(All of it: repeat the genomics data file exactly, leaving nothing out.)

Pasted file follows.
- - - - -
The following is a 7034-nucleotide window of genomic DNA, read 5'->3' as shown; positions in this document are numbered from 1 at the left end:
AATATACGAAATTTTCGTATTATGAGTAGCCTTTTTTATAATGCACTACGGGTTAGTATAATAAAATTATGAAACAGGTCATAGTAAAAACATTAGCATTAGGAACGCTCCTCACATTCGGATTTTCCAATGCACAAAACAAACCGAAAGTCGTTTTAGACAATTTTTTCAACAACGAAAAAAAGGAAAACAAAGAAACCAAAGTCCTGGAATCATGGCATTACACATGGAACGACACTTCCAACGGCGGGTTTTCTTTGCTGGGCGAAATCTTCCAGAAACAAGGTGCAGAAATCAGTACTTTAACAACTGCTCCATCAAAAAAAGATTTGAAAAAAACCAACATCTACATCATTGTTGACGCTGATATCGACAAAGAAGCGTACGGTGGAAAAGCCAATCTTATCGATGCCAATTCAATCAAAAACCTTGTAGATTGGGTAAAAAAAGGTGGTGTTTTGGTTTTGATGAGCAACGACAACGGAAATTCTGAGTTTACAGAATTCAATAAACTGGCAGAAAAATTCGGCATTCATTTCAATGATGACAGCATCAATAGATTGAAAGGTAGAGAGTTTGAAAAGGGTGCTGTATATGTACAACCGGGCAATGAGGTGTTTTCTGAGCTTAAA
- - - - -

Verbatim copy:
The following is a 7034-nucleotide window of genomic DNA, read 5'->3' as shown; positions in this document are numbered from 1 at the left end:
AATATACGAAATTTTCGTATTATGAGTAGCCTTTTTTATAATGCACTACGGGTTAGTATAATAAAATTATGAAACAGGTCATAGTAAAAACATTAGCATTAGGAACGCTCCTCACATTCGGATTTTCCAATGCACAAAACAAACCGAAAGTCGTTTTAGACAATTTTTTCAACAACGAAAAAAAGGAAAACAAAGAAACCAAAGTCCTGGAATCATGGCATTACACATGGAACGACACTTCCAACGGCGGGTTTTCTTTGCTGGGCGAAATCTTCCAGAAACAAGGTGCAGAAATCAGTACTTTAACAACTGCTCCATCAAAAAAAGATTTGAAAAAAACCAACATCTACATCATTGTTGACGCTGATATCGACAAAGAAGCGTACGGTGGAAAAGCCAATCTTATCGATGCCAATTCAATCAAAAACCTTGTAGATTGGGTAAAAAAAGGTGGTGTTTTGGTTTTGATGAGCAACGACAACGGAAATTCTGAGTTTACAGAATTCAATAAACTGGCAGAAAAATTCGGCATTCATTTCAATGATGACAGCATCAATAGATTGAAAGGTAGAGAGTTTGAAAAGGGTGCTGTATATGTACAACCGGGCAATGAGGTGTTTTCTGAGCTTAAA